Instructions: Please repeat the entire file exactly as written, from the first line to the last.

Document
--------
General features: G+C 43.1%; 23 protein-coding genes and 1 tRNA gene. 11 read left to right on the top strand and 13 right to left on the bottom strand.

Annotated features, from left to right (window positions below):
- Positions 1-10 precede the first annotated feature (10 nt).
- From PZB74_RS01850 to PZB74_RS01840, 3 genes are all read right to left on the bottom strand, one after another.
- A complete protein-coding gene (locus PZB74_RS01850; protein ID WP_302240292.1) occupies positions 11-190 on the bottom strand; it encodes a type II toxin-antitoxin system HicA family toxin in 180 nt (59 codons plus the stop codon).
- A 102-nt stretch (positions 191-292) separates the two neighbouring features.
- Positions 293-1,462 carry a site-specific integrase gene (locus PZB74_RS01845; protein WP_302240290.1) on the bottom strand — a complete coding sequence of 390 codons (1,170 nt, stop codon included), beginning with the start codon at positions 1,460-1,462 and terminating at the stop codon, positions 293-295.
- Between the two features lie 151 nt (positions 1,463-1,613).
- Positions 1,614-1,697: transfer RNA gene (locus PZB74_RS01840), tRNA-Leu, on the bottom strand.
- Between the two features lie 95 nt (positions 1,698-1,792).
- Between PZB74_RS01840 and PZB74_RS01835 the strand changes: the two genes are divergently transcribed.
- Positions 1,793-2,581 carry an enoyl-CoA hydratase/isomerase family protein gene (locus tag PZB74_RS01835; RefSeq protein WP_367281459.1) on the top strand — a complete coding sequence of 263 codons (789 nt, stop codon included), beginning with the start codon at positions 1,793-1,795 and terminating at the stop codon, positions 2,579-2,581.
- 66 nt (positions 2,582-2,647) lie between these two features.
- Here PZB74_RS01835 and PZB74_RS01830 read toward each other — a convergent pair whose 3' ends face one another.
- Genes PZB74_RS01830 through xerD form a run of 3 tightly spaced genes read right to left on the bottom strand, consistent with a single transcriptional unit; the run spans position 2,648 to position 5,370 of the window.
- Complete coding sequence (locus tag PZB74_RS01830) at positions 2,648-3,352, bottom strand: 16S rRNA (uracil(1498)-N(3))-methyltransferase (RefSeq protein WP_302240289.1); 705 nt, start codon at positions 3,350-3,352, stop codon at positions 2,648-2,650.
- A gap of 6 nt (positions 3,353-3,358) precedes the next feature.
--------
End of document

General features: G+C 43.1%; 23 protein-coding genes and 1 tRNA gene. 11 read left to right on the top strand and 13 right to left on the bottom strand.

Annotated features, from left to right (window positions below):
- Positions 1-10 precede the first annotated feature (10 nt).
- From PZB74_RS01850 to PZB74_RS01840, 3 genes are all read right to left on the bottom strand, one after another.
- A complete protein-coding gene (locus PZB74_RS01850; protein ID WP_302240292.1) occupies positions 11-190 on the bottom strand; it encodes a type II toxin-antitoxin system HicA family toxin in 180 nt (59 codons plus the stop codon).
- A 102-nt stretch (positions 191-292) separates the two neighbouring features.
- Positions 293-1,462 carry a site-specific integrase gene (locus PZB74_RS01845; protein WP_302240290.1) on the bottom strand — a complete coding sequence of 390 codons (1,170 nt, stop codon included), beginning with the start codon at positions 1,460-1,462 and terminating at the stop codon, positions 293-295.
- Between the two features lie 151 nt (positions 1,463-1,613).
- Positions 1,614-1,697: transfer RNA gene (locus PZB74_RS01840), tRNA-Leu, on the bottom strand.
- Between the two features lie 95 nt (positions 1,698-1,792).
- Between PZB74_RS01840 and PZB74_RS01835 the strand changes: the two genes are divergently transcribed.
- Positions 1,793-2,581 carry an enoyl-CoA hydratase/isomerase family protein gene (locus tag PZB74_RS01835; RefSeq protein WP_367281459.1) on the top strand — a complete coding sequence of 263 codons (789 nt, stop codon included), beginning with the start codon at positions 1,793-1,795 and terminating at the stop codon, positions 2,579-2,581.
- 66 nt (positions 2,582-2,647) lie between these two features.
- Here PZB74_RS01835 and PZB74_RS01830 read toward each other — a convergent pair whose 3' ends face one another.
- Genes PZB74_RS01830 through xerD form a run of 3 tightly spaced genes read right to left on the bottom strand, consistent with a single transcriptional unit; the run spans position 2,648 to position 5,370 of the window.
- Complete coding sequence (locus tag PZB74_RS01830) at positions 2,648-3,352, bottom strand: 16S rRNA (uracil(1498)-N(3))-methyltransferase (RefSeq protein WP_302240289.1); 705 nt, start codon at positions 3,350-3,352, stop codon at positions 2,648-2,650.
- A gap of 6 nt (positions 3,353-3,358) precedes the next feature.